On Sunday, and again this morning, with the temperature due to rise to 30 degrees Celsius, we are out early. A handful of dog walkers in the park as we pass, occasional runners putting the time in while it’s still manageable. This morning, the inevitable traffic but our contact with the main road is brief.
Up the steep road to the top Perrett’s Park entrance, where we catch sight of a notice inviting people to help cull the bindweed which takes root and spreads so disastrously. Going on to Arnos Vale, the Victorian cemetery, both cool and quiet at this time of the day, we’re newly aware of the extent to which bindweed has taken hold here too.
Bindweed. Convolvulus arvensis—with the same root, unsurprisingly, as ‘convoluted’, it does its mischief to other plants by winding itself, binding itself, round the host counter-clockwise. Geoffrey Grigson launches with gusto into its local names, my favourites including Billy-Clipper, Devil’s Guts, Fairies’ Winecups, Granny’s Nightcap, Robin-run-in-the-field and Gipsy’s Hat. ‘Every gardener knows it’, Grigson remarks, ‘and perhaps more blasphemy is expended on Devil’s Guts, Cornbine, Withwind, and Withywind than upon all the other weeds of Great Britain. Neither blasphemy, hoeing, nor selective weed killers have yet destroyed it.’ He adds, characteristically (and quite rightly), ‘One should speak kindly of its white and pink flowers, all the same.’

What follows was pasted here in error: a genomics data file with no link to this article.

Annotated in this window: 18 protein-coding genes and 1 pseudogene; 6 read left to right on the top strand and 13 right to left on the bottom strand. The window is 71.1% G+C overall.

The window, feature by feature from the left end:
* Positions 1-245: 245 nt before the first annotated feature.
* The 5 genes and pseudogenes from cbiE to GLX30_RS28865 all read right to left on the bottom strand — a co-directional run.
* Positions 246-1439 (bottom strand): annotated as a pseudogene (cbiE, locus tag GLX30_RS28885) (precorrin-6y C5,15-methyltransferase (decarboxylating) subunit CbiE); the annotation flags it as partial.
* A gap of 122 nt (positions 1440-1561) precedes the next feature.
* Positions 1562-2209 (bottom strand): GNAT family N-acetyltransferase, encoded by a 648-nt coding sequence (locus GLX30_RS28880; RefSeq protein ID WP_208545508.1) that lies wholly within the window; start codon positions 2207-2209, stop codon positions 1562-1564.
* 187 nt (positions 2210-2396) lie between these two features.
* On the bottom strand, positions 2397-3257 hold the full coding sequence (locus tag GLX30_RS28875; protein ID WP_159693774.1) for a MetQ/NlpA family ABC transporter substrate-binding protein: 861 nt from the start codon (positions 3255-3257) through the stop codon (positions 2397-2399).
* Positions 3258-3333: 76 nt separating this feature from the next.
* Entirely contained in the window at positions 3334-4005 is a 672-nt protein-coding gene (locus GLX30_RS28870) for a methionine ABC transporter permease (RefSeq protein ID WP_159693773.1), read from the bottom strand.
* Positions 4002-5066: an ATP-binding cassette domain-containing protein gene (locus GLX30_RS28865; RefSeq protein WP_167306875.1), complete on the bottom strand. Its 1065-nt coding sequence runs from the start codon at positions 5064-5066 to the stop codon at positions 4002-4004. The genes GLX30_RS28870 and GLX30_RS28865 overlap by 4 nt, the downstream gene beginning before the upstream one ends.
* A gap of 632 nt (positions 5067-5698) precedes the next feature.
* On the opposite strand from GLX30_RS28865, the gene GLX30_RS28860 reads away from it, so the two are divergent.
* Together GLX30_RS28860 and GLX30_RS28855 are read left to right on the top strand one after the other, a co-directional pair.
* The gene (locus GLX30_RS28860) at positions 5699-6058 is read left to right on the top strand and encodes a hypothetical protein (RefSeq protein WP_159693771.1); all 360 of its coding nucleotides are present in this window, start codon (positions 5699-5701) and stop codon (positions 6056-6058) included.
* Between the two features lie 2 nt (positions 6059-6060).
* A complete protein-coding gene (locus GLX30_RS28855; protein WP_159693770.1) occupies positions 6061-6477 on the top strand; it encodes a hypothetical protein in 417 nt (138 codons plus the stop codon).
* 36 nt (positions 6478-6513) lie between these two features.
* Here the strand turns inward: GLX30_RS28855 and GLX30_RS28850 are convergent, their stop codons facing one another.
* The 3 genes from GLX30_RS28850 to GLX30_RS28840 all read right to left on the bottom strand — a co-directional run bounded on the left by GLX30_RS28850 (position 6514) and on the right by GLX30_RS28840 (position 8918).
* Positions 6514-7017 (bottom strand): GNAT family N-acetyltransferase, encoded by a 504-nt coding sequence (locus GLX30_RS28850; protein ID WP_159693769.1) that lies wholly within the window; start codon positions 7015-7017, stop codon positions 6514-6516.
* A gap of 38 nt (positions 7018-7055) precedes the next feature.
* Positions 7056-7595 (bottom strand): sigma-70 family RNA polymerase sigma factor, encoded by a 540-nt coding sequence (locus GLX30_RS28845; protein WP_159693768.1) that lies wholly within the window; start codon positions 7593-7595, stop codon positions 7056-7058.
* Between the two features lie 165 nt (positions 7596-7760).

William Curtis, in his late 18th century Flora Londinensis, ‘warned against the deception implicit in its representation’, asserting that, ‘Beautiful as this plant appears to the eye, experiences proves it to have a most pernicious tendency in agriculture’. Only eradication by the spade could destroy it: simply cutting it down wouldn’t do the trick.
No political symbolism here, obviously. None at all.
 Geoffrey Grigson, An Englishman’s Flora (Oxford: Helicon, 1996), 287.
 Mark Laird, A Natural History of English Gardening (New Haven: Yale University Press, 2015), 374, 376, 377.